I’m not a regular visitor to casinos. However, like many South Africans no doubt, I have been lured at some time in the past to Sun City for some conference or another and found myself at a gaming table at one in the morning.
My visits to gaming tables tend to be very brief (although I did manage to extend my stay to over an hour at a blackjack table on one occasion) because I take the sensible view that the odds are always going to be against me and the sooner I lose my gambling money, the sooner I can go to bed.
Sun City was a favourite venue for financial market conferences back in the 1980’s when the futures market was in its infancy in South Africa. The choice of venue was an obvious one in that it tended to attract any budding wheeler dealer who believed he had a system that could beat the odds and return home substantially better off than when he had arrived. As the three day conference wore on, attendance at the various panel sessions dwindled as delegates tried to recoup their “investments” of the past few days and show a positive return. Sadly, it rarely happened.
Life, you see, is not like a James Bond movie. In a James Bond movie 007 sidles into a casino with a wad of big square chips. Not for him the one armed bandits or the blackjack table. If you’ve taken the trouble to dress up in a white dinner suit you need to play something the common herd don’t understand like chemin de fer. The big square chips are the equivalent of R200 notes in comparison to the normal, bog standard round chips which are the R10 notes of gambling. Clearly Mr Bond’s MI6 expense account was not activated during a Labour government. The other thing that dumps 007’s exploits firmly in the realms of fiction is that he always wins. He never gets up from the gaming table spitting expletives and wondering how he’s going to pay his hotel bill. That’s almost certainly why he ends up in bed with the gorgeous Russian agent in the dress with the absurdly plunging neckline too. But that was all in pre woke #metoo days and poor old Ian Fleming would have been outed on social media had he been writing such filth today.
As the ANC celebrates a quarter century of fooling the electorate with a 108th birthday party at Kimberley one cannot help comparing an ANC vote with a bad bet at the casino. Incidentally, what more appropriate venue than Kimberley could the ruling party have chosen? The fact that the capital of the Northern Cape boasts a huge hole and so does the Eskom balance sheet shouldn’t pass uncommented. An interesting aside is that Kimberley was the first city in the southern hemisphere to have electric street lighting in 1882. But that was during a time of colonial oppression and best forgotten now.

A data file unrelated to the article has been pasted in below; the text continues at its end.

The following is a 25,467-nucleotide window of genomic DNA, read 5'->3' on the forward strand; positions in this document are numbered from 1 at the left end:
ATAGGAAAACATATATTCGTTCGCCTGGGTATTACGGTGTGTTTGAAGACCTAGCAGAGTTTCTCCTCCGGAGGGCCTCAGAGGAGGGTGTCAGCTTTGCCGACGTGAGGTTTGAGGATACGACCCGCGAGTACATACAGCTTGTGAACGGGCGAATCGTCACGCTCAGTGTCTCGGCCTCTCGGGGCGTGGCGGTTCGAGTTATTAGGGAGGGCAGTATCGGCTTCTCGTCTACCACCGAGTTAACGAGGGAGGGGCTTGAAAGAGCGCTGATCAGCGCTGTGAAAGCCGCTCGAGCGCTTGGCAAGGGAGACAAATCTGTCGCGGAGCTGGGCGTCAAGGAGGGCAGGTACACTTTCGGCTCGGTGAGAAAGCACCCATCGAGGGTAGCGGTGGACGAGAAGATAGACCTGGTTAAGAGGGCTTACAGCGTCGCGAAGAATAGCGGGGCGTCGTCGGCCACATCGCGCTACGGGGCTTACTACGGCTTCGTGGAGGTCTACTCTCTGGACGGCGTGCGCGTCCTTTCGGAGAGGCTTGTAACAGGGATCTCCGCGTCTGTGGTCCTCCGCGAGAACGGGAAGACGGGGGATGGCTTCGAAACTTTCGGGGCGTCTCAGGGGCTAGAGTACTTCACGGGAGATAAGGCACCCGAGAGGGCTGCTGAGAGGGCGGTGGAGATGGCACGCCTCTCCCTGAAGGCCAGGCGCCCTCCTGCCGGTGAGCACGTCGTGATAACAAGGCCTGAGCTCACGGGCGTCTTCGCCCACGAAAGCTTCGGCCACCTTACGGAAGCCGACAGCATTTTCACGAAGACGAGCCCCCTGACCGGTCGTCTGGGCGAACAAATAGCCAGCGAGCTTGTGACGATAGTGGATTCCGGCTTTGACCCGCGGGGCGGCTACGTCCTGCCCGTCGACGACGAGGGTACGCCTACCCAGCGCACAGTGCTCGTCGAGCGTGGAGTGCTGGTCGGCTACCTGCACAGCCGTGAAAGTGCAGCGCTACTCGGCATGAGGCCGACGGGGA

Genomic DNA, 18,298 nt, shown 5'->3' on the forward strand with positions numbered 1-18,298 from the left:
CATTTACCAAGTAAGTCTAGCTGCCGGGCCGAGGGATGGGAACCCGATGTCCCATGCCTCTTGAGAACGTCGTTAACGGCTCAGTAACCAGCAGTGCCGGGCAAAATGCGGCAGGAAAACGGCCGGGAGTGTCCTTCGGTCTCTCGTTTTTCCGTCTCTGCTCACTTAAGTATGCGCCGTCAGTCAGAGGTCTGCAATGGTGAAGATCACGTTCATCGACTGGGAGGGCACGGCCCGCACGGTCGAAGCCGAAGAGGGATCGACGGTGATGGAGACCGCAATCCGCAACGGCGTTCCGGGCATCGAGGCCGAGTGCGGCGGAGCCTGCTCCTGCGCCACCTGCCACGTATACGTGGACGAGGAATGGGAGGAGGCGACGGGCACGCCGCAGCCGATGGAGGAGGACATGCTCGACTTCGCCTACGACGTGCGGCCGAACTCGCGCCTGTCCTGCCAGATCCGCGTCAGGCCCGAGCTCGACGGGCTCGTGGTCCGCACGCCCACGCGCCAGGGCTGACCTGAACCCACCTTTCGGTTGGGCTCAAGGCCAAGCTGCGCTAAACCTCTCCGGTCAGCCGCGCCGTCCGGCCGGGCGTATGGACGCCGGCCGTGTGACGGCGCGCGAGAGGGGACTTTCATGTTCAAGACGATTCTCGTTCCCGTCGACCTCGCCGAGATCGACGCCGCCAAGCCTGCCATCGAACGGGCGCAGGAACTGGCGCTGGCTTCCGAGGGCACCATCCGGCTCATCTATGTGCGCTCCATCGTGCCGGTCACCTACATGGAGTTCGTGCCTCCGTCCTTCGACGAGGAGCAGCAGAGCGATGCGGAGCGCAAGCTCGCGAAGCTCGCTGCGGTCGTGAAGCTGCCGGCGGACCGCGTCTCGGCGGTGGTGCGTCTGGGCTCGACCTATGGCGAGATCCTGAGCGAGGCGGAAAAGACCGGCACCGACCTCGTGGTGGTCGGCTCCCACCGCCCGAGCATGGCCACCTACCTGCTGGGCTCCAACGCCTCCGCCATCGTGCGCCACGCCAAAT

The question is why would anybody knowingly go into a casino to lose money? Most of us go in thinking we may have a chance of beating the odds and our hopes are kept alive by tales of those who have had a lucky night at the tables. So we know there is a chance that lady luck could smile upon us. But, after 25 years of thieving and corruption, isn’t it time those who vote ANC at every election came to their senses and realised that the only winners will ever be those lucky enough to make it onto the list of elected members of parliament.
With so many South African families of all races facing a grim 2020 with sporadic electricity supply and the inevitable loss of jobs that will lead to higher food and fuel costs, appalling health and education provision, and a crumbling municipal infrastructure (including Kimberley) isn’t it rather grotesque that the bling circus that is the ANC in party mode should swing into town in a cavalcade of tax payer funded luxury limos to quaff French champagne and pig out on free food? But that’s champagne socialism for you, my friends. As the promises of land expropriation and a wondrous new national health system for all ring in your ears, just look north to Zimbabwe and see how well champagne socialism has worked up there. Do any loyal ANC voters seriously believe that our best doctors are going to hang about and wait to be told where they can work and how much they can charge by a government that can’t even keep the lights on? Or that the much trumpeted matric results this year have produced a generation of bright young minds that will strike terror into the hearts of their South Korean or Chinese counterparts?
One cannot blame the ANC for promising millions of new homes and new jobs prior to last year’s election. That’s what political parties do and in mature democracies the electorate see through the ruse. Not even Labour’s promise of free broadband for all could win them votes in last December’s UK election. But in this country an election win is largely dependent on the litre of coke and the KFC zinger burger that is handed out at the final party rally. How long will it be before the ANC punters finally get the message that all their votes do is keep the party elite in the lap of luxury at the expense of the people they claim to represent? In the ANC vote casino the only winners ever are the house.
The views of the writer are not necessarily the views of the Daily Friend or the IRR
If you like what you have just read, become a Friend of the IRR if you aren’t already one by SMSing your name to 32823 or clicking here. Each SMS costs R1. Terms & Conditions Apply.